The public can now vote online for community work they want offenders to carry out in their area.

A website enables people to log in to their local probation service and suggest ideas for community work where they live.

Today's development enhances a number of pilot Community Payback schemes which were already up and running, including in Bradford.

Offenders, working alongside Shipley College, have been taking part in the Bowling Hall Allotments Project since September 2007.

They are growing produce to supply homeless hostels and vulnerable groups, as well as gaining qualifications in horticulture.

Criminals who are sentenced to such community orders have to wear bright orange jackets marked with the words Community Payback so the public can see that offenders are paying them back for their crimes.

The Ministry of Justice believes the scheme gives the public a say in punishments and aims to encourage more public involvement in the justice system.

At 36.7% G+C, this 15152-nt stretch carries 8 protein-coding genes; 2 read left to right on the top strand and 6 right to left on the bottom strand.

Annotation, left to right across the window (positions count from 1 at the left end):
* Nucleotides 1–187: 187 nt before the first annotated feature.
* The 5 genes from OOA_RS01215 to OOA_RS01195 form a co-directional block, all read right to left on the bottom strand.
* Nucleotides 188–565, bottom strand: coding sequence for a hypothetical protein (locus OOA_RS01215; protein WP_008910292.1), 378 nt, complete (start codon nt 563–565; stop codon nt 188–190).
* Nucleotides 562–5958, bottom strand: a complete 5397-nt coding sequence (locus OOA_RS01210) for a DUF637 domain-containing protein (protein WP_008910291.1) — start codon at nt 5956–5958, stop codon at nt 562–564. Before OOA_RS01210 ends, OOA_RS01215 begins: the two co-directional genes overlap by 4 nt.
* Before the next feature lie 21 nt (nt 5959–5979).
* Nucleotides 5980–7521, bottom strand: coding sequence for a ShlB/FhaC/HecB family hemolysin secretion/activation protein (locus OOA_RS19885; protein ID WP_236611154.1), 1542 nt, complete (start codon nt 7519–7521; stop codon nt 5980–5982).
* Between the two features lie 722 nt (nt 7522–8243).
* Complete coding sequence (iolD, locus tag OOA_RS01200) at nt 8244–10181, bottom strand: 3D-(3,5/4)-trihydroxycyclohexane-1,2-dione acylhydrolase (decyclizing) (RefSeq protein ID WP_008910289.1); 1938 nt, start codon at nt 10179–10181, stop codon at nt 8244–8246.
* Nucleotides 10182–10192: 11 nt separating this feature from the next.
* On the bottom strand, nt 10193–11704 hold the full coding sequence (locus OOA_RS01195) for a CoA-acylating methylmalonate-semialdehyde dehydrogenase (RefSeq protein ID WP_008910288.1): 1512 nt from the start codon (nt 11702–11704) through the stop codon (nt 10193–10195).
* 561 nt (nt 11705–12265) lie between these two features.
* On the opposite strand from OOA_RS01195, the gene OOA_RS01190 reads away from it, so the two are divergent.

Last year 55,000 community projects were completed, with over six million hours undertaken and work valued at more than £34million completed.

The plan for the public to vote was welcomed by West Yorkshire Probation area manager Andrew Sinclair, who said that more than 330,000 hours of unpaid work for the community was carried out each year by West Yorkshire offenders.

Typical work carried out by offenders in West Yorkshire as part of a community sentence include clearing overgrown parks and gardens; growing produce on allotments for the homeless; decorating community centres and church halls; cooking and serving meals at lunch clubs for the elderly and cleaning and sorting clothes donated to charity shops.

Justice Secretary Jack Straw said: “We are determined to open up the justice system. People have a right to know what offenders are doing in their neighbourhood to repay for their wrongs.”